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SCCS Colloquium - Mar 20, 2019

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Date: Mar 20, 2019
Room: 02.07.023
Time: 14:00 - 15:00


Note: This is an irregular slot, this time at 02.07.023.

Yuanze Chen: Lithological Classification Based on Convolutional Neural Networks (CNNs) using multi-sensor data

This is a Master's Thesis submission talk. Yuanze is advised by Thomas Huckle and Dr. rer. nat. Melanie Brandmeier (ESRI Germany).

Deep learning has been used successfully in computer vision problems, e.g. image classification, target detection and many more. By using deep learning in conjunction with ArcGIS, a model with advanced convolutional neural networks (CNN) is implement for lithological classification in the Mount Isa region (Australia). The area is ideal as there is only sparse vegetation and besides freely available Sentinel-2 and ASTER data, several geophysical datasets are available from exploration campaigns. By fusing the data and thus covering a wide spectral range as well as capturing geophysical properties of rocks, we aim at achieving high classification accuracy. This approach can be used for other applications that aim at classifying land covers.

In this study, an end-to-end deep learning model is developed using Keras and TensorFlow, which consists of convolutional, pooling and de-convolutional layers. This model is inspired by the family of U-net architectures, where low-level feature maps (encoders) are concatenated with high-level ones (decoders), which enables precise localization. This type of network architecture is especially designed to effectively solve pixel-wise classification problems, which appropriate for lithological or land cover classification. The spatially re-sampled multi-sensor remote sensing data with different bands and geophysical data are stacked up into an image cube, which is the input for the model. The connection between ArcGIS and the deep learning libraries is achieved by using the Python API for ArcGIS and implementing the workflow into Jupyter Notebooks.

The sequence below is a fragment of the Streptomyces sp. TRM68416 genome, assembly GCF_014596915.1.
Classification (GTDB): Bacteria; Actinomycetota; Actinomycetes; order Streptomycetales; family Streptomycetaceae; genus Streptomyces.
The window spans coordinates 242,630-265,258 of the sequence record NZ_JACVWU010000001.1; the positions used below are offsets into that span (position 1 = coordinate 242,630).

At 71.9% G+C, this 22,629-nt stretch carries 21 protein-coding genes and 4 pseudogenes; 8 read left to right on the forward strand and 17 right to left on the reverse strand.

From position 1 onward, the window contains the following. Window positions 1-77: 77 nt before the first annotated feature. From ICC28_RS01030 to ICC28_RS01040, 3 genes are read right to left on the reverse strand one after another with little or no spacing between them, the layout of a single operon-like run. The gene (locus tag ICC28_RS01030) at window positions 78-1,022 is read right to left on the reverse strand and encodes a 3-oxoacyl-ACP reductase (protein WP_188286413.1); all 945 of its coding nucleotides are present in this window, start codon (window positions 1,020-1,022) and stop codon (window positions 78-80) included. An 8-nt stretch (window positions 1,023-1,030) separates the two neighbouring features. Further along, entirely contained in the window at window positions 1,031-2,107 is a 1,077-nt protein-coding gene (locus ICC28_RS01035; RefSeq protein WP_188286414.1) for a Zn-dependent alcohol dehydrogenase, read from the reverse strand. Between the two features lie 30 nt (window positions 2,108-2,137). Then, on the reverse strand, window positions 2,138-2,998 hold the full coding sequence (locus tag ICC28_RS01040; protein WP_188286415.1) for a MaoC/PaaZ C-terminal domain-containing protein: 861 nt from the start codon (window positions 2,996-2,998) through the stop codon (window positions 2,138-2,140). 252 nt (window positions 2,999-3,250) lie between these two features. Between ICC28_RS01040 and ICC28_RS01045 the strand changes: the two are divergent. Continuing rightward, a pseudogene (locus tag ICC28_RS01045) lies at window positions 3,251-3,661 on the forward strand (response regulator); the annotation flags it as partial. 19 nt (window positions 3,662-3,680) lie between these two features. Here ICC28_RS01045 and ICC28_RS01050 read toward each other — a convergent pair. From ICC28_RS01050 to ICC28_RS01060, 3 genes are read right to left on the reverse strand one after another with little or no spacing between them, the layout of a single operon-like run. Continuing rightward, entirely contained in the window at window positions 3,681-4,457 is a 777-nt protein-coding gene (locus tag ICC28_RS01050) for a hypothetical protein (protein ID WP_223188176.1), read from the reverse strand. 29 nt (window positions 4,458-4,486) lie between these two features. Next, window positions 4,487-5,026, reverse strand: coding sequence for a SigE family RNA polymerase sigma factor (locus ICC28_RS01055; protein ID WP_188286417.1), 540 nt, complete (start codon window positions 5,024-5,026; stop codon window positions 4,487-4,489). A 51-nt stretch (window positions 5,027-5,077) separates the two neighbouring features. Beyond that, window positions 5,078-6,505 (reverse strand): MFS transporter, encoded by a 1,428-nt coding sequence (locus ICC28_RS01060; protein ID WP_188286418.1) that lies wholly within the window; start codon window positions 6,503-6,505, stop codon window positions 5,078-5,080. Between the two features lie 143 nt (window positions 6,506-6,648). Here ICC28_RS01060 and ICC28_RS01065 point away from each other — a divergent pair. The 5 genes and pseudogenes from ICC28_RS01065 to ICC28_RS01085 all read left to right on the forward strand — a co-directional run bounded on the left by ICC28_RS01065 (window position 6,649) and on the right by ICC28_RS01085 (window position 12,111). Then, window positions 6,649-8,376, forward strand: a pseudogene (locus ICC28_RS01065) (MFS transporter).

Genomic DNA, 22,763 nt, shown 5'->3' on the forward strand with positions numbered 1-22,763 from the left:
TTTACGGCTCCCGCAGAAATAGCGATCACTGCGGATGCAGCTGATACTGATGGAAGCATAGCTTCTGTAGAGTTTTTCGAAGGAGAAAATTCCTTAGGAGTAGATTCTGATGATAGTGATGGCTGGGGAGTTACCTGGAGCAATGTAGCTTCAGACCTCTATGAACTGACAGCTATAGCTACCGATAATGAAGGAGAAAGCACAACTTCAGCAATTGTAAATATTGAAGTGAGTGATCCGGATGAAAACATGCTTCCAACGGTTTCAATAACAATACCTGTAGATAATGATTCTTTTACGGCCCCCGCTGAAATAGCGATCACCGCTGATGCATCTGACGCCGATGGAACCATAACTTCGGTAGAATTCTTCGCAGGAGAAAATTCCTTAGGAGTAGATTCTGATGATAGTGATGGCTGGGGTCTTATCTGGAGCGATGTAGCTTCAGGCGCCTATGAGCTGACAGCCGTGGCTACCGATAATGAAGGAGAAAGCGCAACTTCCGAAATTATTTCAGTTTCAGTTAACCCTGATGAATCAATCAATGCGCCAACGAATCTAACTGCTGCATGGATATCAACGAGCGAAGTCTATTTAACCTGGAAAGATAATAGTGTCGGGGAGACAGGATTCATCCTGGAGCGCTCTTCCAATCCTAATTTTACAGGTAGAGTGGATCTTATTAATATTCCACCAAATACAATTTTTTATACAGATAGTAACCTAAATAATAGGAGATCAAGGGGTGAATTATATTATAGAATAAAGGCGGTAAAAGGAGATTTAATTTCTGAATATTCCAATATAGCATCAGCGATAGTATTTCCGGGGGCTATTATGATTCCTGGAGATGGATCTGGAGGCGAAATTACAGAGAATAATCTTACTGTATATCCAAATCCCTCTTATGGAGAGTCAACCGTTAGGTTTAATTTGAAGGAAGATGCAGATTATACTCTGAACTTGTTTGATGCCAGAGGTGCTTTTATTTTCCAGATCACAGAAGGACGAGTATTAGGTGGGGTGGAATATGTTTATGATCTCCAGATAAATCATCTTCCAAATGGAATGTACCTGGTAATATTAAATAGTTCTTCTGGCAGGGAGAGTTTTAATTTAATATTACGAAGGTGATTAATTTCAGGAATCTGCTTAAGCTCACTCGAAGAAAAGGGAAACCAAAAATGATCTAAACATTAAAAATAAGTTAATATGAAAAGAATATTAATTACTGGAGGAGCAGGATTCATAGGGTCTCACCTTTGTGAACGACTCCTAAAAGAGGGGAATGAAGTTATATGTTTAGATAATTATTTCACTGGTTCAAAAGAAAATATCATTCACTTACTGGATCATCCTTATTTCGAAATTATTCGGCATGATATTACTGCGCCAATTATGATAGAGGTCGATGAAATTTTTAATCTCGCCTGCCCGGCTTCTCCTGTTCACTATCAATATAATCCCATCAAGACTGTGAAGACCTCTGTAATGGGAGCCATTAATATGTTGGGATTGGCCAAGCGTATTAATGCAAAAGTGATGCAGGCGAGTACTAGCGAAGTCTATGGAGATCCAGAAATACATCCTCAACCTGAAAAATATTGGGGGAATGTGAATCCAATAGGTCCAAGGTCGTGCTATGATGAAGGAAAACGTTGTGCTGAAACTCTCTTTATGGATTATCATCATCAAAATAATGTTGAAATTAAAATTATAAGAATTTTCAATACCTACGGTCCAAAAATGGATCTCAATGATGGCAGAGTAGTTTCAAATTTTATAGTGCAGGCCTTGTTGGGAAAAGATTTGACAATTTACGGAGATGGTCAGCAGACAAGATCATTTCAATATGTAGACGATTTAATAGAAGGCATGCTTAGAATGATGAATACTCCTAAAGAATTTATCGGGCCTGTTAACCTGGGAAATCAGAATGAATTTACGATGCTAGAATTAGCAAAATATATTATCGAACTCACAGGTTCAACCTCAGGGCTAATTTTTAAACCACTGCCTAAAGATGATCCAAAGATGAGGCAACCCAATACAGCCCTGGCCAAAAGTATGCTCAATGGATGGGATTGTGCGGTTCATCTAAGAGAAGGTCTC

The U-net based model classifies each pixel of the multi-band imagery into different types of rocks according to a defined probability threshold. The overall classification accuracy of the U-net based model is 74.82%, which is 61.25% higher than the Random Forest Classifier. Moreover, integration of ASTER and Sentinel-2A imagery covers a wide spectral range and captures geophysical properties of rocks perfectly, which achieves sufficient bandpasses for lithological classification and gives the best lithological mapping.

Keywords: CNNs, Deep Learning, Lithological Classification, GIS

Language: English

David Schneller: Evaluation of Graph Partitioning Algorithms for Load Balancing of Earthquake Simulations

This is a Bachelor's Thesis submission talk. David is advised by Carsten Uphoff.

Load balancing in finite element methods can often be achieved by transforming the mesh into a graph which is then partitioned. As the so-called graph partitioning problem is computationally hard to solve exactly, many heuristics and libraries have been developed for it, and are publicly available. We examine the partitioning libraries ParMETIS, PT-SCOTCH and ParHIP for using them to load balance the computations of the earthquake simulation program SeisSol. For this, we present an overview over common partitioning libraries, and then present an interface for the afore-mentioned libraries which is integrated into the mesh-reading library PUML. We close with an evaluation of ParMETIS, PT-SCOTCH and ParHIP, mostly for the case that we have vertex weights, but no edge weights, conforming with the currently used graph weighting model in SeisSol.

Keywords: graph partitioning, load balancing, SeisSol

Language: English